Whoever your target customer is, print out a picture of them with those key characteristics, and tape it on your laptop or paper notebook. Some companies even make something akin to a baseball card and keep it in their wallets. If it’s a real person, talk to them regularly. If you don’t know them, meet them. If you don’t feel like you understand them, try behaving as they do. The key is to build up a deep gut sense of who your customer is and what he or she values. That way, when you’re contemplating a new feature, you can ask, “Would Harry want this?” When you’re designing a particular interaction: “How would Madison want this to work?” When you’re setting priorities: “What does James covet the most?” Considering this person should inform every product or marketing decision you make; it will lead to better decisions. To have this regular referencing be the case in practice, you need to take deliberate action to keep that person top of mind.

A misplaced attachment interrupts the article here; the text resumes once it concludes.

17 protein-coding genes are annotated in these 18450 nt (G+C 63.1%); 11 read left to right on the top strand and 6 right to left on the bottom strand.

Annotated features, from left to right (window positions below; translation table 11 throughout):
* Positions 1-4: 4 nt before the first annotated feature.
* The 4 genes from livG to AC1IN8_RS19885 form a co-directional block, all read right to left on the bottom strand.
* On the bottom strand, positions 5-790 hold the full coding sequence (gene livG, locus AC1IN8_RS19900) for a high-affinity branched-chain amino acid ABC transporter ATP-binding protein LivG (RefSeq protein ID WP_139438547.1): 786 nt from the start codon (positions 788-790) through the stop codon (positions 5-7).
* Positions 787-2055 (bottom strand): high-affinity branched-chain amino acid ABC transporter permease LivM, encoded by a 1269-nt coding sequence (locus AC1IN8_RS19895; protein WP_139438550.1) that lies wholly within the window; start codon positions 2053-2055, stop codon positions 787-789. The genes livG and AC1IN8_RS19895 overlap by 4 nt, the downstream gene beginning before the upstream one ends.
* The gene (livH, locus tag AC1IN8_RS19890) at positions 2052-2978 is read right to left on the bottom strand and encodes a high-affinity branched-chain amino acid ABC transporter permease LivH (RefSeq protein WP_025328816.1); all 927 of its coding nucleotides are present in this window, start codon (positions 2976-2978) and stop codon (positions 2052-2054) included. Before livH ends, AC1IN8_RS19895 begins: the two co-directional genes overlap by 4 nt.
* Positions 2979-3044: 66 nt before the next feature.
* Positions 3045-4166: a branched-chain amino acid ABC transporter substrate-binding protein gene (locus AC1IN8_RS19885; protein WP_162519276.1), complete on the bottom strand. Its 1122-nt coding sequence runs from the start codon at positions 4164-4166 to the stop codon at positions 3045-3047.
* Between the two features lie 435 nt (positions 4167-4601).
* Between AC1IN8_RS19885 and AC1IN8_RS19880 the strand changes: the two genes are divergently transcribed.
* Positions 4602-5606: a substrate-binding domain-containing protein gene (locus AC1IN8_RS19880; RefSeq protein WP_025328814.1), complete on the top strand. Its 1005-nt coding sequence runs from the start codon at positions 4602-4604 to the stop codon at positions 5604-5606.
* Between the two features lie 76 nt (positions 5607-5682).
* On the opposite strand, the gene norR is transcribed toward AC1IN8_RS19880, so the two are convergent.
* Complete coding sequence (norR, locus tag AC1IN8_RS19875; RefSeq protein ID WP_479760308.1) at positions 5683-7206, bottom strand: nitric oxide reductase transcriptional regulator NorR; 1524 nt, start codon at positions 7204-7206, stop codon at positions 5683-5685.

Finally, ensure that everyone across the company understands this person. It does you little good if others on your team don’t share the same vision.
One startup made it a collective habit to ask, “What would Emily do?” Some companies will post their target customer’s profile in the bathrooms (hey — you’re kind of a captive audience!). Successfully spreading this empathy across an organization gets everyone rowing in same direction. This speeds decision-making, and cuts down on meeting time, because everyone intuitively understands who they’re designing for and what that person values.
Have a clear picture of your target customer. It seems so obvious. One of the “of courses”. Don’t let it be a platitude. Having a specific, sticky, and shared image of who you’re designing for is crucial if you want to go from target customer to loyal customer.